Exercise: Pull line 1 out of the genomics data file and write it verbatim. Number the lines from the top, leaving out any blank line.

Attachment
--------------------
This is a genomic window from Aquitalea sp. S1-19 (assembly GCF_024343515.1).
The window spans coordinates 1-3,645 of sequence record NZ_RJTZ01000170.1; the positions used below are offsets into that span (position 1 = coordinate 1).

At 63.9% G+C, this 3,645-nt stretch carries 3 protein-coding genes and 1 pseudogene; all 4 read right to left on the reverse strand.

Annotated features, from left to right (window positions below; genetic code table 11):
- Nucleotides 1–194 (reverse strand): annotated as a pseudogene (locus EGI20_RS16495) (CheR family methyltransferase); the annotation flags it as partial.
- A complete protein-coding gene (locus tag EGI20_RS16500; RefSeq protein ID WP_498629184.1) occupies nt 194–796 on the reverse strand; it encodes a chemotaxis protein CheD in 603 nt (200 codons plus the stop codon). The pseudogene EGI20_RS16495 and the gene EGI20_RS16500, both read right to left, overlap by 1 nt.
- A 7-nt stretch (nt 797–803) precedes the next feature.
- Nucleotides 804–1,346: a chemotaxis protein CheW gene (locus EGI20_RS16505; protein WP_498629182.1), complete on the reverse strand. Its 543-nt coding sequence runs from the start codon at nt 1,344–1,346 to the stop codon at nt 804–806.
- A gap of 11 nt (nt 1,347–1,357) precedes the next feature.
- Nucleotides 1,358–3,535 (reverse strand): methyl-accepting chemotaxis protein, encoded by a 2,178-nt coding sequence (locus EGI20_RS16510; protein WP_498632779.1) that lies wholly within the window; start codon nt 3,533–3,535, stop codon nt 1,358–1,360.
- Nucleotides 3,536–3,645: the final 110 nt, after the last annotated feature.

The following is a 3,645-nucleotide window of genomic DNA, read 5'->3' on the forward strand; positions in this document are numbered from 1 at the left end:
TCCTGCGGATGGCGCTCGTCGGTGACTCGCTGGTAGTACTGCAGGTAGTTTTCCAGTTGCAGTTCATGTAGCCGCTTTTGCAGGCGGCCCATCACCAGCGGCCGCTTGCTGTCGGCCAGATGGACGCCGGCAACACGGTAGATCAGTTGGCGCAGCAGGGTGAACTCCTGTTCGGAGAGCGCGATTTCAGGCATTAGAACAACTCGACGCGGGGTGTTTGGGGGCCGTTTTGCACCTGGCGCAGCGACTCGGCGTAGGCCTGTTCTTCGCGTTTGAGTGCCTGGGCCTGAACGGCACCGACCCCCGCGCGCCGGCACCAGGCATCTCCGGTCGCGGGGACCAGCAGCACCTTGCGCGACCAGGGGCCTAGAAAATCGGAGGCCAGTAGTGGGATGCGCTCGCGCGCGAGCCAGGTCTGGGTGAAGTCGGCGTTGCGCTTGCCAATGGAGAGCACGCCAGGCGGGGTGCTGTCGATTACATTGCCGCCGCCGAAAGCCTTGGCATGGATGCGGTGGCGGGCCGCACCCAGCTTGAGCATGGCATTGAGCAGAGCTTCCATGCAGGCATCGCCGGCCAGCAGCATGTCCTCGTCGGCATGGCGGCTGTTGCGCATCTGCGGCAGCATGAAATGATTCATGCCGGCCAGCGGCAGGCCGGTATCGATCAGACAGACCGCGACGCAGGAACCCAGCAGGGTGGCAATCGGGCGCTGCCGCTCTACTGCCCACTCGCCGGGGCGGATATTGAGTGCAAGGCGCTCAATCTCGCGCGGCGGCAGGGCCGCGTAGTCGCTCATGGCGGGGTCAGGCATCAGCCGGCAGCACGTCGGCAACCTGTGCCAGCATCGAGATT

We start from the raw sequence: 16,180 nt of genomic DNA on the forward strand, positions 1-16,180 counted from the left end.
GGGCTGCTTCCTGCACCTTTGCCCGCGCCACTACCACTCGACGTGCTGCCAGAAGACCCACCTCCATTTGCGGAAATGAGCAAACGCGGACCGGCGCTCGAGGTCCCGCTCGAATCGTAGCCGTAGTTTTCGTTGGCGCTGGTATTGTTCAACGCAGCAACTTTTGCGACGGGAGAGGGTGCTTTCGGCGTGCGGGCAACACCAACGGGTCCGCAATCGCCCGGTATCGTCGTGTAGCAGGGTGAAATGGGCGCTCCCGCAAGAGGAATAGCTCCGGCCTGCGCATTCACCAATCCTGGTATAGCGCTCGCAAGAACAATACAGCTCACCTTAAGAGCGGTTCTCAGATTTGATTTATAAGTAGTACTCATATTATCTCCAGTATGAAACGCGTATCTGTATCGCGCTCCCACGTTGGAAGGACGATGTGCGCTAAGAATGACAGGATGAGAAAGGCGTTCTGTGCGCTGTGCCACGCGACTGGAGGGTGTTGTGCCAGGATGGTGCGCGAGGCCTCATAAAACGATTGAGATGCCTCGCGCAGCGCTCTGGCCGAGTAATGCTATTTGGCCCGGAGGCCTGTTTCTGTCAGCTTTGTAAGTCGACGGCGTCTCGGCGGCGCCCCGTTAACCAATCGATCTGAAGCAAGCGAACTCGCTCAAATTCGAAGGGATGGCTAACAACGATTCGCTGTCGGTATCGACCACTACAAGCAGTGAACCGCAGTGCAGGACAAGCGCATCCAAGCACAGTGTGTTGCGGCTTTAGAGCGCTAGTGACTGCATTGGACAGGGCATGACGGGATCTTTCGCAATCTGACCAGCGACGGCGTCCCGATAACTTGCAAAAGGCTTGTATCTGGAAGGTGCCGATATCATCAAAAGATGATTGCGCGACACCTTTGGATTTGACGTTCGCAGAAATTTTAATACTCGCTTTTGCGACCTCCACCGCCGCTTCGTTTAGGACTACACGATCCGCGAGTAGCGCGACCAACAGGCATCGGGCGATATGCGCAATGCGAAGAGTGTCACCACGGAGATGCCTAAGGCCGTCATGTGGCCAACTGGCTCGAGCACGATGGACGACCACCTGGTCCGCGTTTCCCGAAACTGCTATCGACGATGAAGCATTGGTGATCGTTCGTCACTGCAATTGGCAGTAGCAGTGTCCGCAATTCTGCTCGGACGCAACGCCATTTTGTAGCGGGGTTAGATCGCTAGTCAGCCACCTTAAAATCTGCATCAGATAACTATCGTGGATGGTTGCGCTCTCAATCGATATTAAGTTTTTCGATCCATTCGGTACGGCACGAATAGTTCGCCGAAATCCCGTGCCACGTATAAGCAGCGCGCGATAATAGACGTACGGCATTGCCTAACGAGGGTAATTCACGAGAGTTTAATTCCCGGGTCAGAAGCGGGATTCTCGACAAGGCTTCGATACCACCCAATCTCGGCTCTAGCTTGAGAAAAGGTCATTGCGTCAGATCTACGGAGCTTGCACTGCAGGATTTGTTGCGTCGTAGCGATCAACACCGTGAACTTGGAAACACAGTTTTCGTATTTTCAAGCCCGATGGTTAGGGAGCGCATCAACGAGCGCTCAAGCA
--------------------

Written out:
This is a genomic window from Aquitalea sp. S1-19 (assembly GCF_024343515.1).